Canadians have revealed some interesting notions about what it takes for them to feel financially comfortable.
You need how much?!
A survey produced for the investment brokerage Edward Jones suggests Canadians must have some extravagant hopes and dreams. When asked how much money they think they would, individually, need to feel “financially comfortable” the average amount was $250,000 a year – before taxes. When asked how much they thought it would take to fund the “lifestyle they truly desired” Canadians tacked on another 20%, saying $300,000 a year, pre-tax, would do the trick.
Those numbers are pretty astounding considering the most recent national census put the total, median household income in Canada at $70,336.00 a year, in 2015. The total median income for an individual was just $56,000.
Modest millennial expectations
As might be expected, different groups have different ideas about what they need, in order to get what they want. Interestingly the younger cohort has the lowest expectations when it comes to financial comfort. On average, millennials (aged 18 – 35) figure it will take about $167,000 a year. But that number jumps significantly – to nearly $300,000 – in order to have the lifestyle they truly desire. Given the homeownership ambitions of millennials, mortgage brokers may find themselves having to manage the expectations of these younger buyers.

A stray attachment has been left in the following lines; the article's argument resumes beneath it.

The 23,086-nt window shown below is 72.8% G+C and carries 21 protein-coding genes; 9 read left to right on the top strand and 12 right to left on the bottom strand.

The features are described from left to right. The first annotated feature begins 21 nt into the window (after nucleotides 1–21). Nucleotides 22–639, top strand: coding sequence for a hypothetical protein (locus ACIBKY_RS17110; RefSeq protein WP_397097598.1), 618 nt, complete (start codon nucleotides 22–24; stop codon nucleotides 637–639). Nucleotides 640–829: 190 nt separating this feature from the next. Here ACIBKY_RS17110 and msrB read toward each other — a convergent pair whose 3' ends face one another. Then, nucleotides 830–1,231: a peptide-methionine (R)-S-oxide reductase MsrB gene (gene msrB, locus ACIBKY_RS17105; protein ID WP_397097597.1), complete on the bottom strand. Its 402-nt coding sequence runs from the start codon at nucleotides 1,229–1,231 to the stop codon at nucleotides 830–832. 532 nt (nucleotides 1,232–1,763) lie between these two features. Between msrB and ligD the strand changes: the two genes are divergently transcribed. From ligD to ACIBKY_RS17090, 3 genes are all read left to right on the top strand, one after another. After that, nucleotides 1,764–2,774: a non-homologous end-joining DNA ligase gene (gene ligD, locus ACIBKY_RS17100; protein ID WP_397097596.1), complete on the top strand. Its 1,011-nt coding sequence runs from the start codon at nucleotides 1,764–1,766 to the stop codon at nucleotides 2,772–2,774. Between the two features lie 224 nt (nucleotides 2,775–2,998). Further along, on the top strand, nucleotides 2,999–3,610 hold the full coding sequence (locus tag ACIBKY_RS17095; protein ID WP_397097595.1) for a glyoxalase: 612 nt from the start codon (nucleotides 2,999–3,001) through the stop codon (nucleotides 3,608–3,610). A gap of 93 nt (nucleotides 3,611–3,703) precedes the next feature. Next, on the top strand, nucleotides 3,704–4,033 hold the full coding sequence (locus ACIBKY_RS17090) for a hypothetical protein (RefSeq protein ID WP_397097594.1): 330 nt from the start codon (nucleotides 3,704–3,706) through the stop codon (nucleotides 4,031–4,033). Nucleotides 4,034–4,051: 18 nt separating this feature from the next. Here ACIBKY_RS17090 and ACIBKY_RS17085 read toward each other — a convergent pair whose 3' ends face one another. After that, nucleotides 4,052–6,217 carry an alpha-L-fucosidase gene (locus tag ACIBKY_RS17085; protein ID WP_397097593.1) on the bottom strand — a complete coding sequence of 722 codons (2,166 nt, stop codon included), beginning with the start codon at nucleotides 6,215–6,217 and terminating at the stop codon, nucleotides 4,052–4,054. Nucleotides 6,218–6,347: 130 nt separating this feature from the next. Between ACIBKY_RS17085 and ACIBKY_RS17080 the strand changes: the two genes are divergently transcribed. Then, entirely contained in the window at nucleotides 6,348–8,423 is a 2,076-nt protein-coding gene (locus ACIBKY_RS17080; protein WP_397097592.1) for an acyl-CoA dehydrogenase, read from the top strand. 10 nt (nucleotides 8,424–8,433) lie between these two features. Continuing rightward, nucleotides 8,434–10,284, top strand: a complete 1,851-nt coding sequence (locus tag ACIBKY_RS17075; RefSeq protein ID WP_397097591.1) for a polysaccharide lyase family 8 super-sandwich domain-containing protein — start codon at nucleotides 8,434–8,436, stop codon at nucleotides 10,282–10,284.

The next group (aged 35 – 54), not surprisingly, have somewhat higher expectations. They feel about $227,000 a year will give them financial comfort. Being as these are the prime family-building years the additional $60,000, no doubt, reflects the added costs of raising children and meeting other family responsibilities.
For the oldest demographic (aged 55 – 64) retirement expectations appear to be the top consideration. This group believes it will need almost $400,000 a year to hit their financial comfort zone. But when it comes to achieving their desired lifestyle the demands of this group plunge by nearly $75,000 to about $325,000. Given the growing trend of children turning to the “Bank of Mom & Dad”, this could be a sign that some older Canadians are carrying unwanted financial obligations.